The massive, complex attack on Israel on Saturday by militants from Gaza Strip stunned Israelis, who watched in horror as fighters easily bypassed one of the world’s most advanced security systems.
At least 900 people have been killed in Israel and more than 2,600 wounded. More than 100 people have been taken captive. Israel has pounded Gaza with airstrikes, killing at least 680 people, according to Palestinian authorities.
The “smart fence” that separates Israel from Gaza is equipped with cutting-edge technology, designed to detect any security breach. This is how the militants got through.
An ‘iron wall’
In 2021 Israel announced the completion of its “smart fence,” a 40-mile-long barricade along the Gaza Strip that included an underground concrete barrier.
The project was publicly announced in 2016 after Hamas used underground tunnels to attack Israeli forces in the 2014 war. It required more than 140,000 tons of iron and steel, according to Reuters, and the installation of hundreds of cameras, radars and sensors. Access near the fence on the Gaza side was limited to farmers on foot. On the Israeli side, observation towers and sand dunes were put in place to monitor threats and slow intruders.
In 2021, then-Defense Minister Benny Gantz said the barrier placed an “iron wall” between Hamas and southern Israel.
But on Saturday, a surprise series of coordinated efforts enabled Hamas to get past the wall. The fence was breached at 29 points, according to the Israel Defense Forces. Though there were Israeli guard towers positioned every 500 feet along the perimeter of the wall at some points, the fighters appeared to encounter little resistance.
The border was minimally staffed, it soon became apparent, with much of Israel’s military diverted to focus on unrest in the West Bank.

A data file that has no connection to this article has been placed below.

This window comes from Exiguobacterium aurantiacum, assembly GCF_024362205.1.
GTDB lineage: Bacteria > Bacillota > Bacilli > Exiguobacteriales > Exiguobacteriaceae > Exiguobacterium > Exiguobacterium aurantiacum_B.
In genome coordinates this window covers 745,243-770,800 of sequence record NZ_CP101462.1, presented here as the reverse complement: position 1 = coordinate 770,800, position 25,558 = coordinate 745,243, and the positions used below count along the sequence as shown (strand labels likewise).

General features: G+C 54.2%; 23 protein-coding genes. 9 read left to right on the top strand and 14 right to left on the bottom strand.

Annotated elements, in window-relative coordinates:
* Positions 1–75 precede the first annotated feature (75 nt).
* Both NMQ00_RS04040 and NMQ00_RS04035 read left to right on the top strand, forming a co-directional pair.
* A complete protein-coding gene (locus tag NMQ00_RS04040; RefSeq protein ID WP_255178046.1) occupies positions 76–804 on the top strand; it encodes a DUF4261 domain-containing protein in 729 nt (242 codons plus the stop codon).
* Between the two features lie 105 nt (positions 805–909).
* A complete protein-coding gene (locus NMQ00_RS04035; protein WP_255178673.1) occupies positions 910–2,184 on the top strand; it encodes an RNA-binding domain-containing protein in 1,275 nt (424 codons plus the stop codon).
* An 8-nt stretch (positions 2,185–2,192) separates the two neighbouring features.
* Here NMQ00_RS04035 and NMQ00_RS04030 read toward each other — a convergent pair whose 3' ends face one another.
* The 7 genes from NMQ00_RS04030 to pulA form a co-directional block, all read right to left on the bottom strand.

“The most compelling parts of the system were the ones that provided indicators and warnings,” said Matthew Levitt, director of the counterterrorism program at the Washington Institute for Near East Policy. “But once you don’t see in advance that someone is massed at the fence, it’s still just a fence. A big fence, but just a fence.”
1. Drones dropped explosives
Using commercial drones, Hamas bombed Israeli observation towers, communications infrastructure and weapons systems along the border.
2. Coordinated rocket fire and manpower
Israel said Hamas fired more than 3,000 rockets into the country, with some reaching as far as Tel Aviv and Jerusalem. Militants on fan-powered hang gliders flew across the border.
3. Explosives along the fence
Militants also used explosives to blow up sections of the barrier. Men on motorbikes drove through the gaps.
4. Widening the gap
Bulldozers did the rest, allowing enough space for larger vehicles to drive through.
Experts said the attack would have required weeks, at least, of preparation and subterfuge.
“The key would be to move equipment into position over a period of weeks beforehand, and then put it into buildings or under tarps,” said Michael E. O’Hanlon, a senior fellow at the Brookings Institution. He noted that many of the vehicles could have been hidden in plain sight in parking lots or construction zones.
Still, “The idea of a bull dozer getting that close to the fence at all just boggles the mind,” Levitt said.
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Map data sourced from United Nations Office for the Coordination of Humanitarian Affairs.